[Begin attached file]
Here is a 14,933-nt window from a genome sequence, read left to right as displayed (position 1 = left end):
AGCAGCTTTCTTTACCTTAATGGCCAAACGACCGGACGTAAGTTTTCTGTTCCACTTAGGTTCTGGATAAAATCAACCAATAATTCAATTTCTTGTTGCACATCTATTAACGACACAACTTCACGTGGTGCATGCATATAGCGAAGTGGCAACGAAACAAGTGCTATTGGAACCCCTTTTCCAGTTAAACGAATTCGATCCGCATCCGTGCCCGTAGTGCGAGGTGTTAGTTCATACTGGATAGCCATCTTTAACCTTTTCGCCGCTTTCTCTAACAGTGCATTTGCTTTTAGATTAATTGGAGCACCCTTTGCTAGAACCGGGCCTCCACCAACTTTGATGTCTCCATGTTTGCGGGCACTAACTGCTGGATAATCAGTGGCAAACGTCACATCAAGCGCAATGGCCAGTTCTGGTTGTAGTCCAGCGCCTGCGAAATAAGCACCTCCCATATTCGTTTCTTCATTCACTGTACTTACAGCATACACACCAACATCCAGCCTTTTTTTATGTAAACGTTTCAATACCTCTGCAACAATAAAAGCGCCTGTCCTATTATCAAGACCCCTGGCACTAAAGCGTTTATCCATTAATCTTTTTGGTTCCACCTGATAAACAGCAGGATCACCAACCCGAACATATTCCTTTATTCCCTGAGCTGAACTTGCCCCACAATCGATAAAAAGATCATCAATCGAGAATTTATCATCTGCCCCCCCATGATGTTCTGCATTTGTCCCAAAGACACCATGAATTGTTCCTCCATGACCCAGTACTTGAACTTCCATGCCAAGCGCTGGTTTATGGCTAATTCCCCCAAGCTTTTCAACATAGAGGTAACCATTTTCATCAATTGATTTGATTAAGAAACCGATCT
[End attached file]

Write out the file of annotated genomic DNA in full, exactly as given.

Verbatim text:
Here is a 14,933-nt window from a genome sequence, read left to right as displayed (position 1 = left end):
AGCAGCTTTCTTTACCTTAATGGCCAAACGACCGGACGTAAGTTTTCTGTTCCACTTAGGTTCTGGATAAAATCAACCAATAATTCAATTTCTTGTTGCACATCTATTAACGACACAACTTCACGTGGTGCATGCATATAGCGAAGTGGCAACGAAACAAGTGCTATTGGAACCCCTTTTCCAGTTAAACGAATTCGATCCGCATCCGTGCCCGTAGTGCGAGGTGTTAGTTCATACTGGATAGCCATCTTTAACCTTTTCGCCGCTTTCTCTAACAGTGCATTTGCTTTTAGATTAATTGGAGCACCCTTTGCTAGAACCGGGCCTCCACCAACTTTGATGTCTCCATGTTTGCGGGCACTAACTGCTGGATAATCAGTGGCAAACGTCACATCAAGCGCAATGGCCAGTTCTGGTTGTAGTCCAGCGCCTGCGAAATAAGCACCTCCCATATTCGTTTCTTCATTCACTGTACTTACAGCATACACACCAACATCCAGCCTTTTTTTATGTAAACGTTTCAATACCTCTGCAACAATAAAAGCGCCTGTCCTATTATCAAGACCCCTGGCACTAAAGCGTTTATCCATTAATCTTTTTGGTTCCACCTGATAAACAGCAGGATCACCAACCCGAACATATTCCTTTATTCCCTGAGCTGAACTTGCCCCACAATCGATAAAAAGATCATCAATCGAGAATTTATCATCTGCCCCCCCATGATGTTCTGCATTTGTCCCAAAGACACCATGAATTGTTCCTCCATGACCCAGTACTTGAACTTCCATGCCAAGCGCTGGTTTATGGCTAATTCCCCCAAGCTTTTCAACATAGAGGTAACCATTTTCATCAATTGATTTGATTAAGAAACCGATCT